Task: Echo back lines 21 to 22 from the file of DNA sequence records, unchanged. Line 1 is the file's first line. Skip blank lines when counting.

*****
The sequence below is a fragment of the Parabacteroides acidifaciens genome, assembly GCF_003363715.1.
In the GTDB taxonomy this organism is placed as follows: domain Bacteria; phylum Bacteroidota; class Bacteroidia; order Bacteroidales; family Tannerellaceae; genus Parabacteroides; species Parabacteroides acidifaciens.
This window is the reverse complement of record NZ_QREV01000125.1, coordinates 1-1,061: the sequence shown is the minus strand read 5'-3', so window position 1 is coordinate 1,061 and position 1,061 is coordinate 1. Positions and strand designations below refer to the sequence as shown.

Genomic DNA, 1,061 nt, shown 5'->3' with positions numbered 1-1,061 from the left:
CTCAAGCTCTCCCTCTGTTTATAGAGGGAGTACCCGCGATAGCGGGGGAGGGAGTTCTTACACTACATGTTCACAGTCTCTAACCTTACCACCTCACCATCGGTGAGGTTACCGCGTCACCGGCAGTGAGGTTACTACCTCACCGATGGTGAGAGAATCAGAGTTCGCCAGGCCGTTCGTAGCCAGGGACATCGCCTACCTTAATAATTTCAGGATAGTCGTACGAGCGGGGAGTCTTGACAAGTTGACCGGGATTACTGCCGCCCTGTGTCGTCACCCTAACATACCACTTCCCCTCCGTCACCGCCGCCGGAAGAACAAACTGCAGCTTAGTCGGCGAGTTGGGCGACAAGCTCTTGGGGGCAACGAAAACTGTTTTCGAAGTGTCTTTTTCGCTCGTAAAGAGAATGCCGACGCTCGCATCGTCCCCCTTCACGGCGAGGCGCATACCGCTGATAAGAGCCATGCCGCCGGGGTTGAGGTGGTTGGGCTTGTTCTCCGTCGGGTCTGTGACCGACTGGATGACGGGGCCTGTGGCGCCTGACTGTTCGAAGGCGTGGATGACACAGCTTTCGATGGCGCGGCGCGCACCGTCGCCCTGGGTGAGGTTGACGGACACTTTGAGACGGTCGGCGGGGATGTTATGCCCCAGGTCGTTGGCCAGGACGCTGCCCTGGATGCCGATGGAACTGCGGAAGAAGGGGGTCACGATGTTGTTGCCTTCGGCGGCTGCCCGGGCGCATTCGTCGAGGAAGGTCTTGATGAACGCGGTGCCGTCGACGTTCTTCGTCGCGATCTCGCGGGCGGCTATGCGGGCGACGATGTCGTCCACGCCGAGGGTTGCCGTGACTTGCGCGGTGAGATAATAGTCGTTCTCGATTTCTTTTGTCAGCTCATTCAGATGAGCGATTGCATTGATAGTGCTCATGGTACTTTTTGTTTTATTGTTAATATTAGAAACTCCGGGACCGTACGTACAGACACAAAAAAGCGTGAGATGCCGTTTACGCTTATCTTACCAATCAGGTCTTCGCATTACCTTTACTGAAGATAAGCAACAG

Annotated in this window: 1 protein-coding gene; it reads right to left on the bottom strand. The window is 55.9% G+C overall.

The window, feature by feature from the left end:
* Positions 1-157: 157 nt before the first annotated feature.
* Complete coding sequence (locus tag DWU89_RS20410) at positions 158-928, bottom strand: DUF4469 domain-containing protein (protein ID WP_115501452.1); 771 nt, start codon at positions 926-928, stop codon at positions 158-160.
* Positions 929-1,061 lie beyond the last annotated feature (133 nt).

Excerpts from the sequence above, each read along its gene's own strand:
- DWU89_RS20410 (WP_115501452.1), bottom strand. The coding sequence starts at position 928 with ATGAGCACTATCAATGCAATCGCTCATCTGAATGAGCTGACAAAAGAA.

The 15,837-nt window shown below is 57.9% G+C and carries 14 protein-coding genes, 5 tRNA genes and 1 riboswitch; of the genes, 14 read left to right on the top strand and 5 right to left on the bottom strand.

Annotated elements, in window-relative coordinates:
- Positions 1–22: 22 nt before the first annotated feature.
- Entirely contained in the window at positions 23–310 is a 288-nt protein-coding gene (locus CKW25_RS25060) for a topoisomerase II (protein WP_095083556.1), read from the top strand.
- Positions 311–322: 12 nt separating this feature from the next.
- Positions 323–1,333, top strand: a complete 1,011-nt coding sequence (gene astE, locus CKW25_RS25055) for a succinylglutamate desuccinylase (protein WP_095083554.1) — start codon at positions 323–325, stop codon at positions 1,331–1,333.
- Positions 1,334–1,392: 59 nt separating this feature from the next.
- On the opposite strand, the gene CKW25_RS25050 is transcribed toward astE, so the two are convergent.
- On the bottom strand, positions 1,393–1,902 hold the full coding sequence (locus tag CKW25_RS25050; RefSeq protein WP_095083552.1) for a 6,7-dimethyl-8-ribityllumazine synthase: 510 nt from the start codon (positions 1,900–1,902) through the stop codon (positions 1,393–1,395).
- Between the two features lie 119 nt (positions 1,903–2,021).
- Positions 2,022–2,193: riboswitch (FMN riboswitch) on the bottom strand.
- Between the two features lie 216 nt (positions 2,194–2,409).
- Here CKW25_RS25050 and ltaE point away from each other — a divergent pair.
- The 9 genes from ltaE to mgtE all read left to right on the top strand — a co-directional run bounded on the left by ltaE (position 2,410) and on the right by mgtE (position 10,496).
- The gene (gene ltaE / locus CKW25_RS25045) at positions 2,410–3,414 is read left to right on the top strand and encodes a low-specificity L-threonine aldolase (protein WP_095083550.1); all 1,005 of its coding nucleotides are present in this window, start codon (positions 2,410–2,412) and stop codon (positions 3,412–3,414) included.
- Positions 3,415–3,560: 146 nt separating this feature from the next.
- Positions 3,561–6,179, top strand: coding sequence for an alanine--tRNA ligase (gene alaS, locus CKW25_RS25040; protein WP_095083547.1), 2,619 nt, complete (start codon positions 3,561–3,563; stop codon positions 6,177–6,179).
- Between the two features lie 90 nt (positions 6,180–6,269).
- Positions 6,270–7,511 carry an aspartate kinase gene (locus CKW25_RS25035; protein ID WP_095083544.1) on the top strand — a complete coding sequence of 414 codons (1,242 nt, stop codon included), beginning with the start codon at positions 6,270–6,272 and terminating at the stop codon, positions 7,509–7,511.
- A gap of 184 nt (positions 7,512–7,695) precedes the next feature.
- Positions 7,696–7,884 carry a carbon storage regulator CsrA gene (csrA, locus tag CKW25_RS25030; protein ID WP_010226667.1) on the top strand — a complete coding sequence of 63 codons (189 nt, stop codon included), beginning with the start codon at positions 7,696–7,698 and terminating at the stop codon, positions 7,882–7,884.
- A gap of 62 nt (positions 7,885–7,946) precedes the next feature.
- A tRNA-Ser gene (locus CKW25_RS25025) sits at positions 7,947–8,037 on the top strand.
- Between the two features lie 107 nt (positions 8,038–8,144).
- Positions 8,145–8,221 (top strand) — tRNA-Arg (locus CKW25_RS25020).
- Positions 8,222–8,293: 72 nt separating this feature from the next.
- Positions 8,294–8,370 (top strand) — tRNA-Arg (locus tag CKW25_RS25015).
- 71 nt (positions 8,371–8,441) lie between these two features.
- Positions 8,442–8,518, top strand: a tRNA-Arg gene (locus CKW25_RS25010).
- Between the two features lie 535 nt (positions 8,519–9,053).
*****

- On the bottom strand, positions 1,393–1,902 hold the full coding sequence (locus tag CKW25_RS25050; RefSeq protein WP_095083552.1) for a 6,7-dimethyl-8-ribityllumazine synthase: 510 nt from the start codon (positions 1,900–1,902) through the stop codon (positions 1,393–1,395).
- Between the two features lie 119 nt (positions 1,903–2,021).